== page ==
Steiffgal hopes that this discussion about Steiff's Petsy bears hasn't made your brown eyes blue.

For more information on the upcoming London Toy Auction click here!

Have a question about one of your Steiff treasures? Let's talk! Click here to learn more.  

Friday, June 1, 2012

Singing A Happy Tune Over This 1950's Steiff Musical Dog Doll

Ever feel like singing a happy tune because something in your Steiff collection makes you smile - for so many reasons?  Such is the case with this delightful and very unusual musical masterpiece that Steiffgal recently welcomed into her collection.  Not only is the treasure a precious find, it is also in remarkable shape for its age, and comes with a full family history.  As Ben Affleck said in the 1997 Oscar winning movie Good Will Hunting... "How do you like them apples?"  Steiffgal likes them alot!  So without further ado, here she is, and here is her story.
This top dog is known as Musik-Bazi or Music Bazi.  Bazi is 25 cm tall, unjointed, and standing.   Her body is a simple cylinder and her arms are floppy.  Her head is based on the beloved and endearing Bazi dachshund design, introduced in 1950. Bazi wears a blue cotton blouse, red cotton skirt, and had a sweet floral corsage when she left the factory in Giengen more than 60 years ago.  She has an internal Swiss music box which plays when her torso is pressed and released.  Bazi was made in 1950 and 1951 only.  She retains her original Steiff raised script button, crisp yellow ear tag with the numbers 9325 on it, and a white linen "Made in the US Zone" tag, ID which perfectly align with her dates of manufacture. It is interesting to note that her ID number translates to... 9=mechanical, 3=mohair, 25=25 cm. Steiff also made girly versions of this dressed music box product based on their popular Teddy Baby and Kitty cat designs of the period.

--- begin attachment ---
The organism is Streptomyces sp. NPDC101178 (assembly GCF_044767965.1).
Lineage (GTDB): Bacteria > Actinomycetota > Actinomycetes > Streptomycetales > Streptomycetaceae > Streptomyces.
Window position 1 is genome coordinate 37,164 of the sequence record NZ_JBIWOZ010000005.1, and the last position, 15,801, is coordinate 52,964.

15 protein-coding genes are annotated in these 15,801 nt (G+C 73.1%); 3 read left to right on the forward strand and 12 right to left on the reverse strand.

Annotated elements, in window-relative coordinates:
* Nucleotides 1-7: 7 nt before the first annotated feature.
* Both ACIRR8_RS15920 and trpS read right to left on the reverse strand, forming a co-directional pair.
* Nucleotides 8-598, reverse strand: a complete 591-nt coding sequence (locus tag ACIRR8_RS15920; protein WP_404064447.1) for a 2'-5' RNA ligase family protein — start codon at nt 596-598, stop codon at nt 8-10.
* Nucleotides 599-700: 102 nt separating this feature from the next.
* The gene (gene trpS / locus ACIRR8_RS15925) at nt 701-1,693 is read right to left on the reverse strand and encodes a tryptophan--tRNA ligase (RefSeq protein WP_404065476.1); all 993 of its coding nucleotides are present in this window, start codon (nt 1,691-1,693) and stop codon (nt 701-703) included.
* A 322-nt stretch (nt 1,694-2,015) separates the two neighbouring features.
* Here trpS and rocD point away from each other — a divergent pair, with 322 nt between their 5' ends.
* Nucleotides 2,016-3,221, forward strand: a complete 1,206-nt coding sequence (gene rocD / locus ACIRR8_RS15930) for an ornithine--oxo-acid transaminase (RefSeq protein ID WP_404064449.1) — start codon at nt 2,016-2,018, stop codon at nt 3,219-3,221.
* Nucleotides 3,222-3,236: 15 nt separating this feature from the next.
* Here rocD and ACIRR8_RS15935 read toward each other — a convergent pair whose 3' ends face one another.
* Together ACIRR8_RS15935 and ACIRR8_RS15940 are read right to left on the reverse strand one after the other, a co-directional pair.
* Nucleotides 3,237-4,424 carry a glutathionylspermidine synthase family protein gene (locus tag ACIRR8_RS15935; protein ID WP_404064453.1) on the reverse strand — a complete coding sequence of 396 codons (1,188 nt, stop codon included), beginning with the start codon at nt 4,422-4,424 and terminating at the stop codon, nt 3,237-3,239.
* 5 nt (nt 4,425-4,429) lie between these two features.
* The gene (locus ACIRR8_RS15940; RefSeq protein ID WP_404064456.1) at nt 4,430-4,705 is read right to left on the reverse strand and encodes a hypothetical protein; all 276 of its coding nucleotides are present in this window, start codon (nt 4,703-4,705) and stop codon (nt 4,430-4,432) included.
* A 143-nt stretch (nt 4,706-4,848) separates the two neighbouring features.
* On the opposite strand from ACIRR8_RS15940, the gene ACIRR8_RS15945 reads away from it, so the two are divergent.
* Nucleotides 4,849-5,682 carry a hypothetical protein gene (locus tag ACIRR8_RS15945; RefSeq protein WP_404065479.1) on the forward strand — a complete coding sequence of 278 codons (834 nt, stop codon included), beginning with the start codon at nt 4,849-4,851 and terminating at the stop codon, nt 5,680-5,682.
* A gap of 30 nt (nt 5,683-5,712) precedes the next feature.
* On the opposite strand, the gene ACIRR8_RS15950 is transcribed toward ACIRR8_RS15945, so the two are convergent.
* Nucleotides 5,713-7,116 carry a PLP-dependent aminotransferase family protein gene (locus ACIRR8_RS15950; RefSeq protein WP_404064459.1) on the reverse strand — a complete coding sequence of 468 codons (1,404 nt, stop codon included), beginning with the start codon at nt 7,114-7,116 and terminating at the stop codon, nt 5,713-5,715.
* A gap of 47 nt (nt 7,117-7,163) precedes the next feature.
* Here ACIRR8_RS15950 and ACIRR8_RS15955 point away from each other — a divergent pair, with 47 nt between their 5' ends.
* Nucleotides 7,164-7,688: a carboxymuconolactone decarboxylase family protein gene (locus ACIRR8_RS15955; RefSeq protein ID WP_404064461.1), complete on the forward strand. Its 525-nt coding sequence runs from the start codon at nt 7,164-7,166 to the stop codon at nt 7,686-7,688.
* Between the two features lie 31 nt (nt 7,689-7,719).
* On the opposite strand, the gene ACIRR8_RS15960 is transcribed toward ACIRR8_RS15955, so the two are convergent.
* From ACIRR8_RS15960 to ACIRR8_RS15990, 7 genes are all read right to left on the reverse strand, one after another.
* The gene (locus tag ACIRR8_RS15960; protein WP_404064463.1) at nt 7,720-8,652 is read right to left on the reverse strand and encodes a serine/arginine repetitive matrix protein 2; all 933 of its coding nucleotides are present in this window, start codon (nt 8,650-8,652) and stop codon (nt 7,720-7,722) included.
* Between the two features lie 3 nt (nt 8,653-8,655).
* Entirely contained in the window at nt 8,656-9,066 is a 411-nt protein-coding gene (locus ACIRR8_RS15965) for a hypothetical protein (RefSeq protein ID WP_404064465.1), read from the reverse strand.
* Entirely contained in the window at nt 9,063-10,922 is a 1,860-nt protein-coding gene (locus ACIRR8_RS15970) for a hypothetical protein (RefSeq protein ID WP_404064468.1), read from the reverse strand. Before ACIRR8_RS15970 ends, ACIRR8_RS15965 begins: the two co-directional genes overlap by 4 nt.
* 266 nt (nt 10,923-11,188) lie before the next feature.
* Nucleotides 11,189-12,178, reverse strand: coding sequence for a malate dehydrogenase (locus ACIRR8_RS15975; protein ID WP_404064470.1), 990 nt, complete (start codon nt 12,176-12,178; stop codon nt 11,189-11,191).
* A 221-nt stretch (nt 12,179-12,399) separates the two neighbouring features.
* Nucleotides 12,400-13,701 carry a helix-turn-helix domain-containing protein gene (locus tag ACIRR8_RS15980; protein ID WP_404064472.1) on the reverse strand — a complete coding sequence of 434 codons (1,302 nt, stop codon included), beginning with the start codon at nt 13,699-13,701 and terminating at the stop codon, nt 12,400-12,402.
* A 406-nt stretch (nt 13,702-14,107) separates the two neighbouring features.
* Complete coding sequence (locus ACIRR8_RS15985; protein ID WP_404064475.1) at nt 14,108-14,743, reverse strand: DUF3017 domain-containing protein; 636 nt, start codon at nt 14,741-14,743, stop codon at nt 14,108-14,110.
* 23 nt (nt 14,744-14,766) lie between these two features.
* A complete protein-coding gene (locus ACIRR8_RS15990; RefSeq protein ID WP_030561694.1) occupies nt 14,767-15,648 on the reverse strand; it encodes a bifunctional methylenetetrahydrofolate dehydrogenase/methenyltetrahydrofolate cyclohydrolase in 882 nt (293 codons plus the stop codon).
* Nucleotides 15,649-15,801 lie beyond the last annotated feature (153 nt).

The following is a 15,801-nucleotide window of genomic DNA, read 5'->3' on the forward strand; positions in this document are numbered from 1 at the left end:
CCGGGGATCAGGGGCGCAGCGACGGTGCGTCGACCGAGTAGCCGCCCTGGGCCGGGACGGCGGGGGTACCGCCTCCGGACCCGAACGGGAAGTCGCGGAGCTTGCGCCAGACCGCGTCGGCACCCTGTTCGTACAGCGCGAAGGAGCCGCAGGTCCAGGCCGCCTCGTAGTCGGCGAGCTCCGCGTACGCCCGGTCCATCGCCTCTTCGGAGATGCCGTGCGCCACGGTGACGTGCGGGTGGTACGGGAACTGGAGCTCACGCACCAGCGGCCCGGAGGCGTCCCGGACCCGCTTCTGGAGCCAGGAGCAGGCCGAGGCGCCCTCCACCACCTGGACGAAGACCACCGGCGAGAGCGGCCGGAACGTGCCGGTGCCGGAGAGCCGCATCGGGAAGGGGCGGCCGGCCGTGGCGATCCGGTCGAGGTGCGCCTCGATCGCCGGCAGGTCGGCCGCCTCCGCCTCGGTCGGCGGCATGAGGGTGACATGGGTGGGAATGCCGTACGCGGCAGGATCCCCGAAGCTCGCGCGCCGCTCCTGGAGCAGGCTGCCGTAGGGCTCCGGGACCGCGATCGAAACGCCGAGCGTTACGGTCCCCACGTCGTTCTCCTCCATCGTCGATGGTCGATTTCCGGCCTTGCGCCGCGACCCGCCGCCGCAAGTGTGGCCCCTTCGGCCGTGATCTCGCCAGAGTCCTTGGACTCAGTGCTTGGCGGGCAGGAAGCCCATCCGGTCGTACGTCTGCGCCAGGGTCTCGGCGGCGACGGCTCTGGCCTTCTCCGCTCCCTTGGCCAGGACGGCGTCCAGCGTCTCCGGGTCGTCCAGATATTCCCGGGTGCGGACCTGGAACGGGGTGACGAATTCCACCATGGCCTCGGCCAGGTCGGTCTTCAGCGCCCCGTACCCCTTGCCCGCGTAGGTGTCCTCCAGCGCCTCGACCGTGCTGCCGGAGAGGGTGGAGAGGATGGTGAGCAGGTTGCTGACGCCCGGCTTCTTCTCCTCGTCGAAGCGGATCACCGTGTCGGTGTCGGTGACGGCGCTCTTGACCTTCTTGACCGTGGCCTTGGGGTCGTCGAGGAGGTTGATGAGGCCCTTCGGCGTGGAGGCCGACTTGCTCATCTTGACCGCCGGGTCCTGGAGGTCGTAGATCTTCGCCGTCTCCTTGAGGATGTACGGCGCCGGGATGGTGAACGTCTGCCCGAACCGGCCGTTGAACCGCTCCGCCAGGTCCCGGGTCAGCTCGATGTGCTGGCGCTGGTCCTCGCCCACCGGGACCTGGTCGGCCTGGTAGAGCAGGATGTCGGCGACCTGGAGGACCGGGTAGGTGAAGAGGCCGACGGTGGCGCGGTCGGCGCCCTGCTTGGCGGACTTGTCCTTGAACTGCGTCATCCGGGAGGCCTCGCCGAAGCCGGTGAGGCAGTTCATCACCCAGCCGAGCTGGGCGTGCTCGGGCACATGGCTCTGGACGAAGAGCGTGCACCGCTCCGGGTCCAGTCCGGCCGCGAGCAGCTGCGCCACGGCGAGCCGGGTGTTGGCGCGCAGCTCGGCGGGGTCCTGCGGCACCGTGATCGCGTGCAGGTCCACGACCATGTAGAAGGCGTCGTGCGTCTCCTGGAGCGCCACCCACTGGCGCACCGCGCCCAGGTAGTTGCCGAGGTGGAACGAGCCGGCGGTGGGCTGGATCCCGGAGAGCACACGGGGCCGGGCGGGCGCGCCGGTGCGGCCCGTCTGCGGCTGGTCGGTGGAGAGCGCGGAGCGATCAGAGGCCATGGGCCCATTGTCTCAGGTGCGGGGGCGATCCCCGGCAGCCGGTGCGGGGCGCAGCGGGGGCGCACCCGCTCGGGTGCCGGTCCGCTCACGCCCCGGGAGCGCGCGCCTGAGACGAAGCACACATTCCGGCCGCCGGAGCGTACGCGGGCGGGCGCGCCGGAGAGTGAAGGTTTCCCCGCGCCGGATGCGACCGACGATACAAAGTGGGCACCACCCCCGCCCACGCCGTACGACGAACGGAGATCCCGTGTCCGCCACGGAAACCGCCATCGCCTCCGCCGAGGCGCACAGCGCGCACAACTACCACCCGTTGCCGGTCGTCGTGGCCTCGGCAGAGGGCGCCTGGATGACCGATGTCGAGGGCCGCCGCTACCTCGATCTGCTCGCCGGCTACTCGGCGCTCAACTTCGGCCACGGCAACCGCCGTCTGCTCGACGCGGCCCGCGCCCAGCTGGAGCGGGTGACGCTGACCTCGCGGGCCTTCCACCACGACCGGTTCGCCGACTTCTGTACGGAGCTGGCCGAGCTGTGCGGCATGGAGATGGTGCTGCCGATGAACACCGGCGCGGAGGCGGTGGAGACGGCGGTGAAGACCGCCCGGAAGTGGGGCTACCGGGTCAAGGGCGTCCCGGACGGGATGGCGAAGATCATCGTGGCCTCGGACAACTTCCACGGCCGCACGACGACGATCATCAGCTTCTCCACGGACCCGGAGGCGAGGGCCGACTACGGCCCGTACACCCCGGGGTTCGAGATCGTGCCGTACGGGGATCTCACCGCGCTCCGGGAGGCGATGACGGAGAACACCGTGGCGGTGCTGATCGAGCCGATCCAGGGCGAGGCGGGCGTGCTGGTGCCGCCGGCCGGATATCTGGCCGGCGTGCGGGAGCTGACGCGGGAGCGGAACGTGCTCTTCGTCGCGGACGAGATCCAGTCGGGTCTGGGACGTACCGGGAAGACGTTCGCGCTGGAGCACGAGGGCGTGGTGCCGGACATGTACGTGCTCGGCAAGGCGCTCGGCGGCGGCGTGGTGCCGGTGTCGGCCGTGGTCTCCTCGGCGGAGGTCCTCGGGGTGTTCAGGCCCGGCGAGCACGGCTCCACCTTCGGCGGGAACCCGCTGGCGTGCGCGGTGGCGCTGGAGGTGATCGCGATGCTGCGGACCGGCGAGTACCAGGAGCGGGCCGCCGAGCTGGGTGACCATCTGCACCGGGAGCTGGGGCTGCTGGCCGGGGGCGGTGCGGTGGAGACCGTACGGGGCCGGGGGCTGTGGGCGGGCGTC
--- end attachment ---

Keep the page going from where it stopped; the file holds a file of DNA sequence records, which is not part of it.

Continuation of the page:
Equally precious to her looks and musical talents are the details of her provenance. Her past owner, whom Steiffgal now calls a friend, provided these details of Bazi's history. They write in part...

"...[I recall as a youngster] that she was always kept out of harm's way on top of my father's chest of drawers. I am now [in my 60's] and there is never a time when I cannot remember her. 
[To make her sing, you] press down [on her belly], with a firm but gentle hand, and the musical notes play on the way down, and on the way back up. I have always assumed those beautiful notes played the first bar of "edelweiss", probably because of the little edelweiss flower on her dress.  And I think my father called her edelweiss for those reasons, and thence we children did the same... we children were very rarely allowed to push her down, and only with my father present!"
Now for the question that sends Steiffgal to the doghouse... her value.  As always, Steiffgal is not a formal appraiser and feels that something is worth what someone will pay.  On the upside, she is a collector's dream:  a unusual item, in lovely working condition, complete with a family history and legacy.  In addition, Steiff's early post war musical items seldom come on the secondary market and usually demand a premium when they do; the "Teddy Baby" version of this design had a hammer price of close to $3,000 a few years back at an auction at Christie's in London.  On the other side of the coin, over the past two years or so, the collectible market is way down because of the poor global economic situation.  Today, based on sales of other like items, and things from the early 1950's period, and musical examples, Steiffgal guesstimates that she most likely values in the $750 to 1,000 USD range.   
Steiffgal hopes this discussion of this wonderful Bazi has been like music to your ears.
Have a question about one of your Steiff treasures? Let's talk! Click here to learn more.